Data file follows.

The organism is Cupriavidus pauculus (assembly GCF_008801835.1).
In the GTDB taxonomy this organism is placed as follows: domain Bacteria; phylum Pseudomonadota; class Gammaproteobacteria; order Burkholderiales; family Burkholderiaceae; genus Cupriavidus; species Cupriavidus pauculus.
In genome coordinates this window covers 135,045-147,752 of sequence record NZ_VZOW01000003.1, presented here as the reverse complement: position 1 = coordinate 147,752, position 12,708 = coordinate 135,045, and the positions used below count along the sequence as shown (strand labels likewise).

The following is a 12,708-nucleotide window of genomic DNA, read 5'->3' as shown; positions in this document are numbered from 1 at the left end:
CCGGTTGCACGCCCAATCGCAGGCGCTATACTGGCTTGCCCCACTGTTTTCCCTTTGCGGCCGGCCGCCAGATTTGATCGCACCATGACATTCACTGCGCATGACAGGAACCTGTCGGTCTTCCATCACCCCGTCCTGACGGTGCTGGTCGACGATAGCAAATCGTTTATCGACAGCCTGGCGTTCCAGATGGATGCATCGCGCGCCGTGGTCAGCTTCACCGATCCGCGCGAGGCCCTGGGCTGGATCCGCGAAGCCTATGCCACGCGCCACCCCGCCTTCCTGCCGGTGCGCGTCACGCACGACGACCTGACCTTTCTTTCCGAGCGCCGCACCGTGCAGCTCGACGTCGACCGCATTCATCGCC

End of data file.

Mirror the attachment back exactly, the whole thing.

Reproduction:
The organism is Cupriavidus pauculus (assembly GCF_008801835.1).
In the GTDB taxonomy this organism is placed as follows: domain Bacteria; phylum Pseudomonadota; class Gammaproteobacteria; order Burkholderiales; family Burkholderiaceae; genus Cupriavidus; species Cupriavidus pauculus.
In genome coordinates this window covers 135,045-147,752 of sequence record NZ_VZOW01000003.1, presented here as the reverse complement: position 1 = coordinate 147,752, position 12,708 = coordinate 135,045, and the positions used below count along the sequence as shown (strand labels likewise).

The following is a 12,708-nucleotide window of genomic DNA, read 5'->3' as shown; positions in this document are numbered from 1 at the left end:
CCGGTTGCACGCCCAATCGCAGGCGCTATACTGGCTTGCCCCACTGTTTTCCCTTTGCGGCCGGCCGCCAGATTTGATCGCACCATGACATTCACTGCGCATGACAGGAACCTGTCGGTCTTCCATCACCCCGTCCTGACGGTGCTGGTCGACGATAGCAAATCGTTTATCGACAGCCTGGCGTTCCAGATGGATGCATCGCGCGCCGTGGTCAGCTTCACCGATCCGCGCGAGGCCCTGGGCTGGATCCGCGAAGCCTATGCCACGCGCCACCCCGCCTTCCTGCCGGTGCGCGTCACGCACGACGACCTGACCTTTCTTTCCGAGCGCCGCACCGTGCAGCTCGACGTCGACCGCATTCATCGCC